Are painful bunions ruining your running experience? Are you finding it hard to complete a single mile when you could complete 10 before? It’s no secret that bunions can get in the way of our goals, just take a look at famous British marathon runner Paula Radcliffe who had surgery to remove hers!
With the wrong pair of shoes every step we take creates pressure causing irritation and pain when our mind should be free to focus on the road ahead. In this article I’ll talk about which features we should look for in a good running shoe for bunion pain and reveal my recommended list of shoes.
Click here to skip straight to my recommendations!
What To Look For
Most running shoes are made of mesh, but they also tend to have a lot of plastic added on for stability. With bunions these plastic parts can be too restricting and not allow the shoe to conform to the shape of the foot. Picking a shoe without a lot of plastic or reinforcement around the bunion area will help to prevent rubbing and allow the mesh material to stretch and provide comfort during our runs.
Some brands such as Salomon offer special support for runners with bunions by fitting their shoes with a “sensi-flex” insert at the sides of the toes. This stretchy material was designed specifically to allow extra room for bunions.
Raised heels are a big problem, they put the weight of our body onto the front part of our foot causing pain with each step. When running, a raised heel naturally promotes the use of the toes for pushing and momentum which increases the pain further making it almost impossible to go for even the gentlest of jogs! Instead you should look for shoes which have only a very slight drop or a flat heel to distribute the weight evenly throughout the foot and allow for a less toe-oriented running technique. Flat heels can take a long time to get used to, especially for experienced runners who are used to a raised heel and a toe-pushing technique, which is something to consider.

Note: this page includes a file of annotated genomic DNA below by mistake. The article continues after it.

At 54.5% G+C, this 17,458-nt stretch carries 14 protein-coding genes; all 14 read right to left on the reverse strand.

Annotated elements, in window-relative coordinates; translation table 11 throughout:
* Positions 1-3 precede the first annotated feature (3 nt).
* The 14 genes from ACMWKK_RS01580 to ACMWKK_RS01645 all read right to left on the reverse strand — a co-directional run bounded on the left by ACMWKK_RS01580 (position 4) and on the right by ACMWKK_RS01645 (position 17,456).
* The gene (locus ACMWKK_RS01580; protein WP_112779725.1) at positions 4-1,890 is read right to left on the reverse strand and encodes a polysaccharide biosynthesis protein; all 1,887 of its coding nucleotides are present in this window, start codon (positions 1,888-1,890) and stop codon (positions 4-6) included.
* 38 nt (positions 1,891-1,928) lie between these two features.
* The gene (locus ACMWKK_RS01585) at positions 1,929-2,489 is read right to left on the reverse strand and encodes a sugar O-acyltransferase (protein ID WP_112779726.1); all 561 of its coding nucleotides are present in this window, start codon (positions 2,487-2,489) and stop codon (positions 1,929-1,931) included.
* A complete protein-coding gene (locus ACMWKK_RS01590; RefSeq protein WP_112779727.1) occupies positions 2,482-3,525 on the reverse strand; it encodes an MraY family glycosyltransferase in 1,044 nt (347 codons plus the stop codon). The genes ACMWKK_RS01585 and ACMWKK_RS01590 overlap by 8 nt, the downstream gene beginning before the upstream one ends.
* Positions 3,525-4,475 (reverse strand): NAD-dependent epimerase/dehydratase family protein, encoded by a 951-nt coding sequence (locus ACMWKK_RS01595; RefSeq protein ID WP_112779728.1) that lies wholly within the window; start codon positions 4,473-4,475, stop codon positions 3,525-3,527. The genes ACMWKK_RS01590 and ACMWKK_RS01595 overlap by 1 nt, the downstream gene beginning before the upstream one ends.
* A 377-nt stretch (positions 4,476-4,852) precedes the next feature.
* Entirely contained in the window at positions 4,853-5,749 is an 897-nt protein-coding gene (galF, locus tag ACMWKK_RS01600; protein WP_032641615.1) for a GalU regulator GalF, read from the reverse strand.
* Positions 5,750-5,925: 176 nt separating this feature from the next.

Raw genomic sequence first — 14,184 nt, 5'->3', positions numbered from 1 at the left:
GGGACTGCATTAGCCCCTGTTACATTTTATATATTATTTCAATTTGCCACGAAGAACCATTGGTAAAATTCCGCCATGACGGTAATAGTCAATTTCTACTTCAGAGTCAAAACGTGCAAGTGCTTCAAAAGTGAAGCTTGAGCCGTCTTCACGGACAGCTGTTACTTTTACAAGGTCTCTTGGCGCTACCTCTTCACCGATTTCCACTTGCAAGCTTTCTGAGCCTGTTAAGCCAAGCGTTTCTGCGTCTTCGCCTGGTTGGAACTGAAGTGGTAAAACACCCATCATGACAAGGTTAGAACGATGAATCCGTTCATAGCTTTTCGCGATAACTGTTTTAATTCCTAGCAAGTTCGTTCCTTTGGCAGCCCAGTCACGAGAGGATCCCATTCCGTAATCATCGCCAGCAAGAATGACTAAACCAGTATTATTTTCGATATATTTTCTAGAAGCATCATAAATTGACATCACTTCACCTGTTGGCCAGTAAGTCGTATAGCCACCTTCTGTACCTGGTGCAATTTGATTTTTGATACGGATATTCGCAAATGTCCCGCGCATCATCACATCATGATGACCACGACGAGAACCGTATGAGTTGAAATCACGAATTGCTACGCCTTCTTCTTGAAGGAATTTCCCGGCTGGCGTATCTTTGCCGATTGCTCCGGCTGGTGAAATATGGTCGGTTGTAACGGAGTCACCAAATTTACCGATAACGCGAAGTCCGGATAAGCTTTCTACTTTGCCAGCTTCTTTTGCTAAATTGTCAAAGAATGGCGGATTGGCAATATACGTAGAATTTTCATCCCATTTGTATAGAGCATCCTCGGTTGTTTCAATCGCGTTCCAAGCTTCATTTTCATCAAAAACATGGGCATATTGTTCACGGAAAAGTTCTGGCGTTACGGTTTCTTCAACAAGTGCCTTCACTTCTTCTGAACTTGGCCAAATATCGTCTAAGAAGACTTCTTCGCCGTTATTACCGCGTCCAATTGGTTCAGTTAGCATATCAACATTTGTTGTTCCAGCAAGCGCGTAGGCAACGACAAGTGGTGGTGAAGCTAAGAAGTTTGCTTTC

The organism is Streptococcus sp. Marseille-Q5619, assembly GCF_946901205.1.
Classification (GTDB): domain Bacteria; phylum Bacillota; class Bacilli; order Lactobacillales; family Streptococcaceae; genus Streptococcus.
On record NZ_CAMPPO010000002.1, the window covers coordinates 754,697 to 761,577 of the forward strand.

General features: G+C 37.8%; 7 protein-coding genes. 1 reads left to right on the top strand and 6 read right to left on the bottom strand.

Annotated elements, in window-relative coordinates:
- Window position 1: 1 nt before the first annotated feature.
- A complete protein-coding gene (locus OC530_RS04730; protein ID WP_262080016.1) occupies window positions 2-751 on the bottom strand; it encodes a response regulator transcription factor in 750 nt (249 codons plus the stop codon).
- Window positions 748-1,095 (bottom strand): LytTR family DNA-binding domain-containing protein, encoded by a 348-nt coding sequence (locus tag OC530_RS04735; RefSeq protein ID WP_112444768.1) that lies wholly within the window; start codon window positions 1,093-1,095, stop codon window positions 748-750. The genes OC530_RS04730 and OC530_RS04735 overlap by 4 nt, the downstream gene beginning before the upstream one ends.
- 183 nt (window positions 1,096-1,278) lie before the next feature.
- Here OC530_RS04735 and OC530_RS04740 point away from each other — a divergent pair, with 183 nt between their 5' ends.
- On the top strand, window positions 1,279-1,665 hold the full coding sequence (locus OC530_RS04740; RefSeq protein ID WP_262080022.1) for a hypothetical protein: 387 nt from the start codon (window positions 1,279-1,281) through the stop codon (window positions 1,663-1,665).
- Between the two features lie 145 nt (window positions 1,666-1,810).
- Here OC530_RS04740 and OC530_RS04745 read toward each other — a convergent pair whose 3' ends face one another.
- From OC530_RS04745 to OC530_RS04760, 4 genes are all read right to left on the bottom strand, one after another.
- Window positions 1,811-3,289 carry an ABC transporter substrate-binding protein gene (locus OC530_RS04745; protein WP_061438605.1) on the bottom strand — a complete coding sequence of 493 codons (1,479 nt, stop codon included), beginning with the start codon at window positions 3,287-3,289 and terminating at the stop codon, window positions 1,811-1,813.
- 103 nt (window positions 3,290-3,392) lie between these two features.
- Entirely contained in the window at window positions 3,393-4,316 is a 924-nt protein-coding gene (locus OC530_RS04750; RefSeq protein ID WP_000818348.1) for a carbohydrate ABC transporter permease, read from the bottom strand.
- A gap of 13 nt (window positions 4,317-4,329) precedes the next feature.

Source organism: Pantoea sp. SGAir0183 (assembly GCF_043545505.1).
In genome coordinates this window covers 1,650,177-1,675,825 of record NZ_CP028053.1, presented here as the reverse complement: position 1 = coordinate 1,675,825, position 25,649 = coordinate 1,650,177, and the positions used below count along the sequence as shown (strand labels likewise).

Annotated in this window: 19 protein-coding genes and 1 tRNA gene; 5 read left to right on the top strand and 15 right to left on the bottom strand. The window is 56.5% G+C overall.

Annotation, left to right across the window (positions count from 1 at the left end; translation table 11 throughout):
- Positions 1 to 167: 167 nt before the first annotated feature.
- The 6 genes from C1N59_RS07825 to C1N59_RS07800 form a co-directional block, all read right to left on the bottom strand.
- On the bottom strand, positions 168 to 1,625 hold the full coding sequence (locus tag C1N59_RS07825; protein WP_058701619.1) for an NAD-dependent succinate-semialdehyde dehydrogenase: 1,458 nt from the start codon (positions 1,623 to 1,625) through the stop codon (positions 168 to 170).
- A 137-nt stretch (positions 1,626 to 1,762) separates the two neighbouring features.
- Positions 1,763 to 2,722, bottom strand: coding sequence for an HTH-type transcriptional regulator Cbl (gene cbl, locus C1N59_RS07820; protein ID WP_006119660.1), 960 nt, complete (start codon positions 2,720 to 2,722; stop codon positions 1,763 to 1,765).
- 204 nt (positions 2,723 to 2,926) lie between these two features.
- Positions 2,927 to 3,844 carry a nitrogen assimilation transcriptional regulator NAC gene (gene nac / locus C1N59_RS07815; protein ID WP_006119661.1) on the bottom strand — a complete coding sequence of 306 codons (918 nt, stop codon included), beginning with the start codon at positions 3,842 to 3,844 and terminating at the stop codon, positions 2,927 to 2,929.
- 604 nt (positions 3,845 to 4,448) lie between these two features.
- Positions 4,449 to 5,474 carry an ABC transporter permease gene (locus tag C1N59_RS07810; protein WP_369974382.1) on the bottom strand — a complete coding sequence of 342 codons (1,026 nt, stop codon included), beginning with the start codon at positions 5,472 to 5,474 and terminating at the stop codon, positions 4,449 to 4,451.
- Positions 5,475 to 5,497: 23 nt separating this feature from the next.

If you have limited ankle dorsiflexion things can get a little trickier, because a flat heel could cause pain. In these cases it’s best to pick a shoe with a slight heel and avoid those which are designed to be completely flat like the Altra Intuition.
Deep and wide
Toebox width is very important! The more width the toebox has the less pressure there will be on the sides of the toes. But even shoes with wide toeboxes can be problematic if they aren’t deep enough. Make sure you go for a style which has enough depth to avoid restriction and give your toes the maximum amount of wiggle room.
Shoes marked as “men’s” can be good for women too! Men’s styles tend to have more room which helps to keep off pressure for very large bunions. However the women’s styles I recommend below are roomier in the toe area than normal and are great to run in, just go half a size up if your bunions are severe.
Check out my recommendations below and complete that marathon! I have carefully handpicked these shoes based on the criteria above and based on my own personal experience with them.
The Brook's beast is every bit as beastly as you'd expect! A very wide, roomy toebox with plenty of depth and an open bunion window with great flexibility are what makes the Beast my top pick for men!
The Altra Torin is an extremely wide shoe which features a zero drop heel meaning your heel and forefoot are aligned. May take some getting used to but it's well worth the pain relief!
Order half a size up.
Saucony shoes are often recommended for bunion sufferers. The Stabil CS2 model is spacious around the toebox and has a wide open bunion window.